Clarifying off-target effects for torcetrapib using network pharmacology and reverse docking approach
© Fan et al.; licensee BioMed Central Ltd. 2012
Received: 31 July 2012
Accepted: 4 December 2012
Published: 10 December 2012
Torcetrapib, a cholesteryl ester transfer protein (CETP) inhibitor which raises high-density lipoprotein (HDL) cholesterol and reduces low-density lipoprotein (LDL) cholesterol level, has been documented to increase mortality and cardiac events associated with adverse effects. However, it is still unclear the underlying mechanisms of the off-target effects of torcetrapib.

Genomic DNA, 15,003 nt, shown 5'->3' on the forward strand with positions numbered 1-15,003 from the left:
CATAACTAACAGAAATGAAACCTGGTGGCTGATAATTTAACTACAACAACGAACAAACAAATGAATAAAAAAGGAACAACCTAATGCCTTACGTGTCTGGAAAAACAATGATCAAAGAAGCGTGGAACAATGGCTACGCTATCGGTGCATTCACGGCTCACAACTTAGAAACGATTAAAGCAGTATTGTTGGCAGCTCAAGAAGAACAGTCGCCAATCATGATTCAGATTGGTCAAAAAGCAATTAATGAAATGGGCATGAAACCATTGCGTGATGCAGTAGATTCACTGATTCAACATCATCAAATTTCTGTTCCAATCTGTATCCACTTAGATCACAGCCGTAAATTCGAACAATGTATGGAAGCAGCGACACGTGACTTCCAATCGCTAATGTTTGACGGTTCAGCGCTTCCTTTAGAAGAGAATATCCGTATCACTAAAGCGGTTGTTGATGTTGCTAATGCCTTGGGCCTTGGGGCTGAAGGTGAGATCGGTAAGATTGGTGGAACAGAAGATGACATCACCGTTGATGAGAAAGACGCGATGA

In the present study, we developed a systems biology approach by combining a human reassembled signaling network with the publicly available microarray gene expression data to provide unique insights into the off-target adverse effects for torcetrapib. Cytoscape with three plugins including BisoGenet, NetworkAnalyzer and ClusterONE was utilized to establish a context-specific drug-gene interaction network. The DAVID functional annotation tool was applied for gene ontology (GO) analysis, while pathway enrichment analysis was clustered by ToppFun. Furthermore, potential off-targets of torcetrapib were predicted by a reverse docking approach. In general, 10503 nodes were retrieved from the integrative signaling network and 47660 inter-connected relations were obtained from the BisoGenet plugin. In addition, 388 significantly up-regulated genes were detected by Significance Analysis of Microarray (SAM) in adrenal carcinoma cells treated with torcetrapib. After constructing the human signaling network, the over-expressed microarray genes were mapped to illustrate the context-specific network. Subsequently, three conspicuous gene regulatory networks (GRNs) modules were unearthed, which contributed to the off-target effects of torcetrapib. GO analysis reflected dramatically over-represented biological processes associated with torcetrapib including activation of cell death, apoptosis and regulation of RNA metabolic process. Enriched signaling pathways uncovered that IL-2 Receptor Beta Chain in T cell Activation, Platelet-Derived Growth Factor Receptor (PDGFR) beta signaling pathway, IL2-mediated signaling events, ErbB signaling pathway and signaling events mediated by Hepatocyte Growth Factor Receptor (HGFR, c-Met) might play decisive characters in the adverse cardiovascular effects associated with torcetrapib. Finally, a reverse docking algorithm in silico between torcetrapib and transmembrane receptors was conducted to identify the potential off-targets. This screening was carried out based on the enriched signaling network analysis.